Retirement accounts are generally intended to finance life after you leave the workforce. When you crack into your nest egg before retirement you rob yourself of tax-deferred growth. But if you do need to access to your retirement stash before age 59 ½, there are a variety of ways to avoid paying an early withdrawal penalty. Medical bills, a first home, and even college tuition are among the Uncle Sam approved ways to spend your IRA balance.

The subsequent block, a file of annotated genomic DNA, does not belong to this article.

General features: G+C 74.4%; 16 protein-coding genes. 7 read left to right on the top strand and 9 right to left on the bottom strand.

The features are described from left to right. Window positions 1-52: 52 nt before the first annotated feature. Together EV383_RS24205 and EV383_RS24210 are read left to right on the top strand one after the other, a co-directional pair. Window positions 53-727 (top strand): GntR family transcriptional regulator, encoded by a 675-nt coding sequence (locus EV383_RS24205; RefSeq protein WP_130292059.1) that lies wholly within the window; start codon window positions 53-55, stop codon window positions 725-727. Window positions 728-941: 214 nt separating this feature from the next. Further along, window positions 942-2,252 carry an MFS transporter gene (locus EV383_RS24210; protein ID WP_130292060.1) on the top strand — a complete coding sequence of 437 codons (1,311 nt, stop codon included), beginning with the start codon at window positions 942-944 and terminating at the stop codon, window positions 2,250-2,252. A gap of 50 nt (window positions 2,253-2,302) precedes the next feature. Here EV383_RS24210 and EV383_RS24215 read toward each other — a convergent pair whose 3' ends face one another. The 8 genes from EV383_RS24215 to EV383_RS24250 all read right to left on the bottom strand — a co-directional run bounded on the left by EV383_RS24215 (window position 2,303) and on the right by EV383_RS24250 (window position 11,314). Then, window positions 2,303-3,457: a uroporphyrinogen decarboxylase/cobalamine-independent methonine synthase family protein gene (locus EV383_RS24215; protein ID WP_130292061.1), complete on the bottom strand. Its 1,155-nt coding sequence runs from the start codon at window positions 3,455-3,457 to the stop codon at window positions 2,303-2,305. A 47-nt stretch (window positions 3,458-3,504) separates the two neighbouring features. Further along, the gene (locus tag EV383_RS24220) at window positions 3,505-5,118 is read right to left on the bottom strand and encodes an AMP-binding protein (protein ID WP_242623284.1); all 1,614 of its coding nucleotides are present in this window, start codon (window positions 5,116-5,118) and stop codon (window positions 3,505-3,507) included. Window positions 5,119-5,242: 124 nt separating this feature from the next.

[Check out these 7 Penalty-Free Ways to Tap Your IRA Before Retirement.]
The type of retirement account also plays a role. Retirees can begin taking penalty-free 401(k) withdrawals at age 55. “If you work up to your 55th birthday and then leave you can take the money out of a 401(k) [without penalty],” says Mary Rowland, author of The New Commonsense Guide to Your 401(k): Rebuilding Your Portfolio from the Bottom Up. But if you roll your nest egg into an IRA you’ll need to wait until age 59 ½ to take IRA distributions without the usual 10 percent early withdrawal penalty.
[See Rethinking 401(k) Rollovers.]